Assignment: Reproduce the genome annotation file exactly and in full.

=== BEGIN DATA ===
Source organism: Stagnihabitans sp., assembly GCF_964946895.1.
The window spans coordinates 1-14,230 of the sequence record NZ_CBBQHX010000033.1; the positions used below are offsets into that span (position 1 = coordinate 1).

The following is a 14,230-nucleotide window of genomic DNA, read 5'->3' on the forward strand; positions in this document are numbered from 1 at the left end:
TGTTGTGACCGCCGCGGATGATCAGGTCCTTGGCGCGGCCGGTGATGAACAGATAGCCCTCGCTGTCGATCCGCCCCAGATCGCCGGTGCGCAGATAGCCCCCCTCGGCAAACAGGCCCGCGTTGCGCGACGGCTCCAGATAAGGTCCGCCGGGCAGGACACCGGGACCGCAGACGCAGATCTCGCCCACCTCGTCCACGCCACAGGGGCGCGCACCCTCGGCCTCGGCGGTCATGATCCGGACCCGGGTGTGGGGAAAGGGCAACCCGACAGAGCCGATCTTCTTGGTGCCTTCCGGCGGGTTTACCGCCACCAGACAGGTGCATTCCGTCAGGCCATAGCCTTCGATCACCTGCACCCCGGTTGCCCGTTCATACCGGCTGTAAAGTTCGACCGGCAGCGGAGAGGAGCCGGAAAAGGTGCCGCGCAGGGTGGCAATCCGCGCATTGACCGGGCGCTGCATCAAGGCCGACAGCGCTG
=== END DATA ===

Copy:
Source organism: Stagnihabitans sp., assembly GCF_964946895.1.
The window spans coordinates 1-14,230 of the sequence record NZ_CBBQHX010000033.1; the positions used below are offsets into that span (position 1 = coordinate 1).

The following is a 14,230-nucleotide window of genomic DNA, read 5'->3' on the forward strand; positions in this document are numbered from 1 at the left end:
TGTTGTGACCGCCGCGGATGATCAGGTCCTTGGCGCGGCCGGTGATGAACAGATAGCCCTCGCTGTCGATCCGCCCCAGATCGCCGGTGCGCAGATAGCCCCCCTCGGCAAACAGGCCCGCGTTGCGCGACGGCTCCAGATAAGGTCCGCCGGGCAGGACACCGGGACCGCAGACGCAGATCTCGCCCACCTCGTCCACGCCACAGGGGCGCGCACCCTCGGCCTCGGCGGTCATGATCCGGACCCGGGTGTGGGGAAAGGGCAACCCGACAGAGCCGATCTTCTTGGTGCCTTCCGGCGGGTTTACCGCCACCAGACAGGTGCATTCCGTCAGGCCATAGCCTTCGATCACCTGCACCCCGGTTGCCCGTTCATACCGGCTGTAAAGTTCGACCGGCAGCGGAGAGGAGCCGGAAAAGGTGCCGCGCAGGGTGGCAATCCGCGCATTGACCGGGCGCTGCATCAAGGCCGACAGCGCTG